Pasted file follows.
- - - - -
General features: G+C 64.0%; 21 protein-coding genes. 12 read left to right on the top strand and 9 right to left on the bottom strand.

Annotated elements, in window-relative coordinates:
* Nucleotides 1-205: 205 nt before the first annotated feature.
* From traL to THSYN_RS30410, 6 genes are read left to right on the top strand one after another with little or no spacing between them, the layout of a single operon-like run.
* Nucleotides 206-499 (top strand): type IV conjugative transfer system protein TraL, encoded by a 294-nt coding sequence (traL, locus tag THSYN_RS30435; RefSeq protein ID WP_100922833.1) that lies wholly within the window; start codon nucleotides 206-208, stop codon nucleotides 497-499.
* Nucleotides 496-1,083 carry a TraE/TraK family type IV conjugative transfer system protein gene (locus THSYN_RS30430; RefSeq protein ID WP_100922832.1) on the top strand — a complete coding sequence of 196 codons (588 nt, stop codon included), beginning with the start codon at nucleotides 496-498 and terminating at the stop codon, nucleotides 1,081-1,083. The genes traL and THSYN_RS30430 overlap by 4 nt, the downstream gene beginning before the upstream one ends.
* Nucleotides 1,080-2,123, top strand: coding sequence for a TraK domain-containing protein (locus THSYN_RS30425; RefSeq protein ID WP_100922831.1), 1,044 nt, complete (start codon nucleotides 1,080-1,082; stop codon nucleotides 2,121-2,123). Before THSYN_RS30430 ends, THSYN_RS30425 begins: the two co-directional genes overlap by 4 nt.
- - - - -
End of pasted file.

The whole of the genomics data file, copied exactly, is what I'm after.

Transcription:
General features: G+C 64.0%; 21 protein-coding genes. 12 read left to right on the top strand and 9 right to left on the bottom strand.

Annotated elements, in window-relative coordinates:
* Nucleotides 1-205: 205 nt before the first annotated feature.
* From traL to THSYN_RS30410, 6 genes are read left to right on the top strand one after another with little or no spacing between them, the layout of a single operon-like run.
* Nucleotides 206-499 (top strand): type IV conjugative transfer system protein TraL, encoded by a 294-nt coding sequence (traL, locus tag THSYN_RS30435; RefSeq protein ID WP_100922833.1) that lies wholly within the window; start codon nucleotides 206-208, stop codon nucleotides 497-499.
* Nucleotides 496-1,083 carry a TraE/TraK family type IV conjugative transfer system protein gene (locus THSYN_RS30430; RefSeq protein ID WP_100922832.1) on the top strand — a complete coding sequence of 196 codons (588 nt, stop codon included), beginning with the start codon at nucleotides 496-498 and terminating at the stop codon, nucleotides 1,081-1,083. The genes traL and THSYN_RS30430 overlap by 4 nt, the downstream gene beginning before the upstream one ends.
* Nucleotides 1,080-2,123, top strand: coding sequence for a TraK domain-containing protein (locus THSYN_RS30425; RefSeq protein ID WP_100922831.1), 1,044 nt, complete (start codon nucleotides 1,080-1,082; stop codon nucleotides 2,121-2,123). Before THSYN_RS30430 ends, THSYN_RS30425 begins: the two co-directional genes overlap by 4 nt.